Eric Weiner, an author of books: Man Seeks God and The Geography of Bliss, shares some of his insights with you. Here are some answers about happier countries.
Q: Is the idea of happiness that we hold in North America universal or is happiness perceived differently around the world?
A: It varies from place to place. Every country has a concept of happiness, and every language has at least one word for happiness. In Asia, happiness is defined in more communal terms. In North American, particularly in the United States, it’s in more individualistic terms. In some places, like Bhutan, happiness is more relational – it’s about the quantity and quality of personal relationships.
Q: As a foreign correspondent, you’ve spent a lot of time in very unhappy places. What made those places so unhappy?
A: There are a few things that happy places have in common, and those are things that the unhappy places lack. First, where there is a lot of trust – of other people and institutions – people tend to be happier. In Moldova, which is statistically the least happy place in the world, people are mistrustful of even their neighbors. It’s also a place that’s rife with envy, which is another hallmark of an unhappy place. Second, strong cultural identity, like in Iceland, was common to happy places. Third, money plays a role but it’s more your relationship to money than how much money you have. Switzerland, for example, is a wealthy country that has a healthy attitude toward money. Qatar is a wealthy country that acquired its wealth so quickly that it hasn’t quite adjusted to it. Also, the poorest countries in the world tend to be the least happy, and as they get wealthier they get happier – up to a certain point.
Q: Was there a correlation between the places you most enjoyed being and the level of happiness?
A: I can tell you that it’s not a lot of fun being in the least happy cities. I thought maybe I would feel better about myself because I was theoretically happier than all of those grumpy Moldovans, but it actually dropped me down a couple of notches. I like places that are happy in unusual ways. The Swiss consistently come out in the top five of happiest people, and it took me a while to come to terms with that because I find the Swiss a bit bland. Their flavor of happiness is kind of an absence of misery. Iceland is a more raucous form of happiness. Bhutan, while not in the top tier of happy countries, actually has a policy of Gross National Happiness. My two favorite countries were Thailand and Iceland precisely because they were so counter to the “normal” idea of happiness.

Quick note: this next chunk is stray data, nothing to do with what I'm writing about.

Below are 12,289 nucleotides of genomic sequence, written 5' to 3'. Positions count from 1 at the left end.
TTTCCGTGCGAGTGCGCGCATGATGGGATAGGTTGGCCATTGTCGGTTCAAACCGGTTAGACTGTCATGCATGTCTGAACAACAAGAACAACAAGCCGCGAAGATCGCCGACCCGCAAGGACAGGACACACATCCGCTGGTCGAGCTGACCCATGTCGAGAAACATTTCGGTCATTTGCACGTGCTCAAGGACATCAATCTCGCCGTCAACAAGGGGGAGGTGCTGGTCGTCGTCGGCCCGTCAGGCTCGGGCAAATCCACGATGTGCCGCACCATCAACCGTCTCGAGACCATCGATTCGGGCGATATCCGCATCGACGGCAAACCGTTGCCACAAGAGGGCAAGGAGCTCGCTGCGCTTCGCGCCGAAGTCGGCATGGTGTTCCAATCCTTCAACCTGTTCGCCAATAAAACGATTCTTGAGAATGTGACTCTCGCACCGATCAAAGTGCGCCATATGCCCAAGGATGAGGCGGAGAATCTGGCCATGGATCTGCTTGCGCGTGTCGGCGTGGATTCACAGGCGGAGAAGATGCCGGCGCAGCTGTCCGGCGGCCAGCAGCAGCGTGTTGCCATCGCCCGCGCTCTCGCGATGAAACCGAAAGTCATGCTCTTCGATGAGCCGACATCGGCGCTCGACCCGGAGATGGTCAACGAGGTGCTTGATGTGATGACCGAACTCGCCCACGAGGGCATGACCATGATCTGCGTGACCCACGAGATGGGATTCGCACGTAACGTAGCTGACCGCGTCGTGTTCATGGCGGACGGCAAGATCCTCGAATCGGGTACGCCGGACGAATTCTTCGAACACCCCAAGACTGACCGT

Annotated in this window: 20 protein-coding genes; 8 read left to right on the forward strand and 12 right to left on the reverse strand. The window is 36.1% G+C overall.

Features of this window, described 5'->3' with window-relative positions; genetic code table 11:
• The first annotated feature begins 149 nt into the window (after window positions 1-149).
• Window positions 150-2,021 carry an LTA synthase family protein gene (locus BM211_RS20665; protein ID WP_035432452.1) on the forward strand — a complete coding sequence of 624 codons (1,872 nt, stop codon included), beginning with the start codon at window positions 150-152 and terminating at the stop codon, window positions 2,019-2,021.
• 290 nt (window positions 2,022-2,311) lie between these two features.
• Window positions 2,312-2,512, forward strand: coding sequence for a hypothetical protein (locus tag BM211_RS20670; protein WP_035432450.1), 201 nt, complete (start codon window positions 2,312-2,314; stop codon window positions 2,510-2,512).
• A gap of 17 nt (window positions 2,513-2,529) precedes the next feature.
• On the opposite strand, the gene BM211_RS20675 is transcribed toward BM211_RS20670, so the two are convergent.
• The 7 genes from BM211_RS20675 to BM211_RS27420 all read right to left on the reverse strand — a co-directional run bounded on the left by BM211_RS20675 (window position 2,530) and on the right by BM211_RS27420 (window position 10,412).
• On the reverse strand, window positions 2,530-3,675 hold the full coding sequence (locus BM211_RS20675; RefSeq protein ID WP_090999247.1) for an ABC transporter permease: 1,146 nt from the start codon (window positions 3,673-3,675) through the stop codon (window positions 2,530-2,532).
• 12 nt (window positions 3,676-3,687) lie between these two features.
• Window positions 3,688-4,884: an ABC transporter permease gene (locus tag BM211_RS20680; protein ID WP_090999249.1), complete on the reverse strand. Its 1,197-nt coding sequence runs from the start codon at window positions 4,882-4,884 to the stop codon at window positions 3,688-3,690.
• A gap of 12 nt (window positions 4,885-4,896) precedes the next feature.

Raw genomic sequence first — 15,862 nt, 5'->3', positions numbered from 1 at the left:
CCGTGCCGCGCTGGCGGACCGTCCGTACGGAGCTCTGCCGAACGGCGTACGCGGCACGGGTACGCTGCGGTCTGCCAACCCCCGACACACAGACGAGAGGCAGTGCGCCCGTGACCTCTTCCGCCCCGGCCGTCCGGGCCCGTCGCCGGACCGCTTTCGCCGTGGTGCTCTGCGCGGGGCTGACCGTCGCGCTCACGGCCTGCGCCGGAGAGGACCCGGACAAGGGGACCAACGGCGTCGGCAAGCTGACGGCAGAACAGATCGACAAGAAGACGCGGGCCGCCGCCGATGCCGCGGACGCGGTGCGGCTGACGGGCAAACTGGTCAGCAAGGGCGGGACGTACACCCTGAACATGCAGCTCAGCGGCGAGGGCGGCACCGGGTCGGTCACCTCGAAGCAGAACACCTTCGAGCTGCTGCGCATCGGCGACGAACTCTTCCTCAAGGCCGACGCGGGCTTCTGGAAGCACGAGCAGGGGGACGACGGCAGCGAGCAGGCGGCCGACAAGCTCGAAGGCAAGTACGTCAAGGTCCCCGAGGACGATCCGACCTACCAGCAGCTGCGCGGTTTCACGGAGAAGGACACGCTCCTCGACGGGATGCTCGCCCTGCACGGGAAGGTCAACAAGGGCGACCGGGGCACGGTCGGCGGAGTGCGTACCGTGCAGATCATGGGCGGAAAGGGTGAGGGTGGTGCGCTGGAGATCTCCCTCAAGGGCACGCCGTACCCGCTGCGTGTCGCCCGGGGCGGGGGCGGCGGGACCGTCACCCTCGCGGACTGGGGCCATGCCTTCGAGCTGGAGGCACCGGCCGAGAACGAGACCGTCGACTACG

Q: Did writing the book challenge your idea of what happiness is?
A: Definitely – which was sort of the idea. The idea was not that people should pick up and move to Iceland or India or Thailand or wherever, but there are lessons to be learned from these places – like about trust and envy, ideas about failure, and the ability to stop thinking for a while, as the Thais do. Every country defines and pursues happiness a little bit differently.
Q: So is happiness transferable? If you do pick up and move to Iceland will you be happier?
A: You’d probably make Iceland less happy by diluting your happiness so unhappy people should not move there. There are happiness refugees who move because they’re looking for a better cultural fit. I liken it to transgender people who feel like they were born in the wrong body. Some people really believe they were born in the wrong country.
Q: Did you come away with some universal keys to happiness?
A: Optimism is important. Also, a surplus of trust and a lack of envy. To some extent, a creative spirit. Iceland, for example, publishes more books per capita than any other country in the world and everyone’s in a garage band. Some money, both individually and as a nation, helps. But there’s a pretty low cutoff point – about $15,000 per capita per year – where above that more money does not equal more happiness. The quality and quantity of your relationships are also really important. In Thailand, they have a common expression that translates into “don’t think too much.” I found that helpful. Not winning the lottery – as a nation or an individual – is also helpful. Previous studies have shown that people who win the lottery are happier a few months after they won but a few years later they’ve returned to their previous happiness level. We intrinsically overestimate the impact on our happiness of both the good things that happen to us and the bad things that happen to us. Things are neither quite as good or as bad as we think they’ll be.
Q: Did you become happier through the process of writing the book?
A: I think I’m less unhappy. Is that the same thing? I haven’t gone a full 180 degrees, which would have been too Hollywood an ending. But I try to remember some of this stuff when I’m freaking out – like the Thai expression and the need to embrace failure and elevating myself out of my own personal drama and working on relationships.